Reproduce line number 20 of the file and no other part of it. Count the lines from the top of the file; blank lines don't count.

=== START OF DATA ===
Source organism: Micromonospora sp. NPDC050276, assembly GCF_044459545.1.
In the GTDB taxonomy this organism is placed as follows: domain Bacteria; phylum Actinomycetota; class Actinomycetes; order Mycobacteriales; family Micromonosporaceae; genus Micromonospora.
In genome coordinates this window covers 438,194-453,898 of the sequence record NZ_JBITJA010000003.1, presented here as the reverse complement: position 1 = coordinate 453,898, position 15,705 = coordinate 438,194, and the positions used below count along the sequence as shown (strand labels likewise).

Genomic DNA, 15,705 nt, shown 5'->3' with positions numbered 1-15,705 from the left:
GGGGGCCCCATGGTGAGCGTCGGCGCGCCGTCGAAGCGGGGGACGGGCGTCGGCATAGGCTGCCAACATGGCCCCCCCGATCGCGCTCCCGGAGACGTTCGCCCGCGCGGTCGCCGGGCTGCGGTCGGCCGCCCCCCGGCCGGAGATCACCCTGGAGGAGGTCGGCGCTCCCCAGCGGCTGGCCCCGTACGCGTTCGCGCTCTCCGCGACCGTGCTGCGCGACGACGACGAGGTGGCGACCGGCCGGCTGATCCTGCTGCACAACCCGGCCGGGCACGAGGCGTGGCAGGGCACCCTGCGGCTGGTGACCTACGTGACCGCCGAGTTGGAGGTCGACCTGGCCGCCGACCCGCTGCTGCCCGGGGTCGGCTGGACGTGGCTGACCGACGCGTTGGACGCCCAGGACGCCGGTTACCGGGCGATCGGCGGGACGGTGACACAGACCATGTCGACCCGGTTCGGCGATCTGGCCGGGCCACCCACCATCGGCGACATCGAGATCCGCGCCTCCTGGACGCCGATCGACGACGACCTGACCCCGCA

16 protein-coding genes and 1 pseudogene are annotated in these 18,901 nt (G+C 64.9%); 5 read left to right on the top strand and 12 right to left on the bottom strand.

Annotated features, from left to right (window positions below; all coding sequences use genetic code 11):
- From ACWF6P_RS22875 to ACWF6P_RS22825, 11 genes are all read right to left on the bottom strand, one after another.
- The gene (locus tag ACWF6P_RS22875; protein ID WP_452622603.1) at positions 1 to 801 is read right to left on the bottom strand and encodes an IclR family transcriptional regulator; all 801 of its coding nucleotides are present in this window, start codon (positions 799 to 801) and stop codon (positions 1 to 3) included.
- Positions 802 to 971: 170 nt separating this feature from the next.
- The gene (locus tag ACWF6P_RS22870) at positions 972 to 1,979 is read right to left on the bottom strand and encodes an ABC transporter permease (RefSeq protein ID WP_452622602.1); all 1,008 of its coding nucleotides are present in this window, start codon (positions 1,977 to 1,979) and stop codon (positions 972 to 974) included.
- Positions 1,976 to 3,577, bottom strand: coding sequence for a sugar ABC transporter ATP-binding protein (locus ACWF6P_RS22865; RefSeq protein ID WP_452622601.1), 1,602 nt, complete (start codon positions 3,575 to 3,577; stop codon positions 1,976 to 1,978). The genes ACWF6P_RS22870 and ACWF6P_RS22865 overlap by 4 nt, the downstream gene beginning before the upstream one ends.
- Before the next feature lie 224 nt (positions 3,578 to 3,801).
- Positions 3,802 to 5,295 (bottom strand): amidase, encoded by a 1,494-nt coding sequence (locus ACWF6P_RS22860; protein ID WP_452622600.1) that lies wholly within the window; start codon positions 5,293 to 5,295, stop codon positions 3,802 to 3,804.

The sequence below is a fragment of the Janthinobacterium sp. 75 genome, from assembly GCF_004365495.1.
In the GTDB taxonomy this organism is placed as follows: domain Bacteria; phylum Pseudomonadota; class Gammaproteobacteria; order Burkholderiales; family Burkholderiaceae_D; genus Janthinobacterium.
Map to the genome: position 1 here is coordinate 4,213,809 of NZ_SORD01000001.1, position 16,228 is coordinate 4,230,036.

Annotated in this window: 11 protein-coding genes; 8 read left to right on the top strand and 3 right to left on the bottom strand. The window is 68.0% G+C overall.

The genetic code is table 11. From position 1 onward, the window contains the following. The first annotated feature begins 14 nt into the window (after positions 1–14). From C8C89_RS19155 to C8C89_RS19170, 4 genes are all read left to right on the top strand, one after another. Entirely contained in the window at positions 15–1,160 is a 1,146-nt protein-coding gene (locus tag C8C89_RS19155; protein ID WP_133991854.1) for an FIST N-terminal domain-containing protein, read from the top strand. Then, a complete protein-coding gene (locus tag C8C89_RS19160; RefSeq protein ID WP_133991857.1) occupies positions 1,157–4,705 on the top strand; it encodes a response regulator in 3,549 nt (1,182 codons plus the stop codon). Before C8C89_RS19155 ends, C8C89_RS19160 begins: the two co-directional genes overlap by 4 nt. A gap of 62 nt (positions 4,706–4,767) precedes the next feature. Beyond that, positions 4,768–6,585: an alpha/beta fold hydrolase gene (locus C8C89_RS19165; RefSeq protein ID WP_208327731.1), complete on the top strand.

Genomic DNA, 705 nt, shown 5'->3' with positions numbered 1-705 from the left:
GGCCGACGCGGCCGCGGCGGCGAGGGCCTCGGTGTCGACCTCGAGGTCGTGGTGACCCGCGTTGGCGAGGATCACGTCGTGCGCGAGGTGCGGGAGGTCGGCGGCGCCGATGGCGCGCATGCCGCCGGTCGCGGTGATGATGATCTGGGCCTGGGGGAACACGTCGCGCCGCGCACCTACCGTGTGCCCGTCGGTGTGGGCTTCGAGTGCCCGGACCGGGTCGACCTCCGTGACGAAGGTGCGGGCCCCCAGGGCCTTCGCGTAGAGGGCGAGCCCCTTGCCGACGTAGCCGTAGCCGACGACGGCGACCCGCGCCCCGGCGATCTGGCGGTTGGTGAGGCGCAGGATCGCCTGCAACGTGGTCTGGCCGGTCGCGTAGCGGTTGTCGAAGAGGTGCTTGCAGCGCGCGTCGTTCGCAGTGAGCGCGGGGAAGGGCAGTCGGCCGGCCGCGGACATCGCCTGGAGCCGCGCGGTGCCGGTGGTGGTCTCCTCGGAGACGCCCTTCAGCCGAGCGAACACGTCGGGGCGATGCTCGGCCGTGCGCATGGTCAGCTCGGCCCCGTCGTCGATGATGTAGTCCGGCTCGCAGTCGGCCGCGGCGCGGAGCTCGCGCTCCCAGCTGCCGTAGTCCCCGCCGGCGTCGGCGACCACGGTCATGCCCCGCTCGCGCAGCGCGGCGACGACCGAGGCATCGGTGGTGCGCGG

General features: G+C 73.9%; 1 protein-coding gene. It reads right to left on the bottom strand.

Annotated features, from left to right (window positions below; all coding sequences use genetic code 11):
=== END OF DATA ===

Genomic DNA, 705 nt, shown 5'->3' with positions numbered 1-705 from the left: